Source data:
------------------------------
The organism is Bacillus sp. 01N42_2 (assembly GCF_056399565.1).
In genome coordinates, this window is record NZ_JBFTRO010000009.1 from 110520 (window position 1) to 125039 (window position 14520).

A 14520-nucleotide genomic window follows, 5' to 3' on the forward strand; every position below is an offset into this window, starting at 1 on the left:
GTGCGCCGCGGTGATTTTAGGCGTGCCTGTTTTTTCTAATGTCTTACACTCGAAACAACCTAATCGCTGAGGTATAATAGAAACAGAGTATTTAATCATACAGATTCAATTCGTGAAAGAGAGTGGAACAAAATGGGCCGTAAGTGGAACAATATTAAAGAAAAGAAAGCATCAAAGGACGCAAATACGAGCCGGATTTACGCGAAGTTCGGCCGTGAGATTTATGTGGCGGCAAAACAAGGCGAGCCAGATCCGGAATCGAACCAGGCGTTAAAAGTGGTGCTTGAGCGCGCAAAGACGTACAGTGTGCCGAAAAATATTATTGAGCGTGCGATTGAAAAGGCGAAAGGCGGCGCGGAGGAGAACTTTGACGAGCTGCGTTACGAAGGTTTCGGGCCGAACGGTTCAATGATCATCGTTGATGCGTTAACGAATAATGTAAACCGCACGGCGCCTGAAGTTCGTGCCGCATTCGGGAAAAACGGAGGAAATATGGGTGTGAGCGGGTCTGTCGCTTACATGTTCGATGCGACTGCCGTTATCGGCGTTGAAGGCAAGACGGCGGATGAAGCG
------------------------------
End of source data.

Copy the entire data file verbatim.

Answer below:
The organism is Bacillus sp. 01N42_2 (assembly GCF_056399565.1).
In genome coordinates, this window is record NZ_JBFTRO010000009.1 from 110520 (window position 1) to 125039 (window position 14520).

A 14520-nucleotide genomic window follows, 5' to 3' on the forward strand; every position below is an offset into this window, starting at 1 on the left:
GTGCGCCGCGGTGATTTTAGGCGTGCCTGTTTTTTCTAATGTCTTACACTCGAAACAACCTAATCGCTGAGGTATAATAGAAACAGAGTATTTAATCATACAGATTCAATTCGTGAAAGAGAGTGGAACAAAATGGGCCGTAAGTGGAACAATATTAAAGAAAAGAAAGCATCAAAGGACGCAAATACGAGCCGGATTTACGCGAAGTTCGGCCGTGAGATTTATGTGGCGGCAAAACAAGGCGAGCCAGATCCGGAATCGAACCAGGCGTTAAAAGTGGTGCTTGAGCGCGCAAAGACGTACAGTGTGCCGAAAAATATTATTGAGCGTGCGATTGAAAAGGCGAAAGGCGGCGCGGAGGAGAACTTTGACGAGCTGCGTTACGAAGGTTTCGGGCCGAACGGTTCAATGATCATCGTTGATGCGTTAACGAATAATGTAAACCGCACGGCGCCTGAAGTTCGTGCCGCATTCGGGAAAAACGGAGGAAATATGGGTGTGAGCGGGTCTGTCGCTTACATGTTCGATGCGACTGCCGTTATCGGCGTTGAAGGCAAGACGGCGGATGAAGCG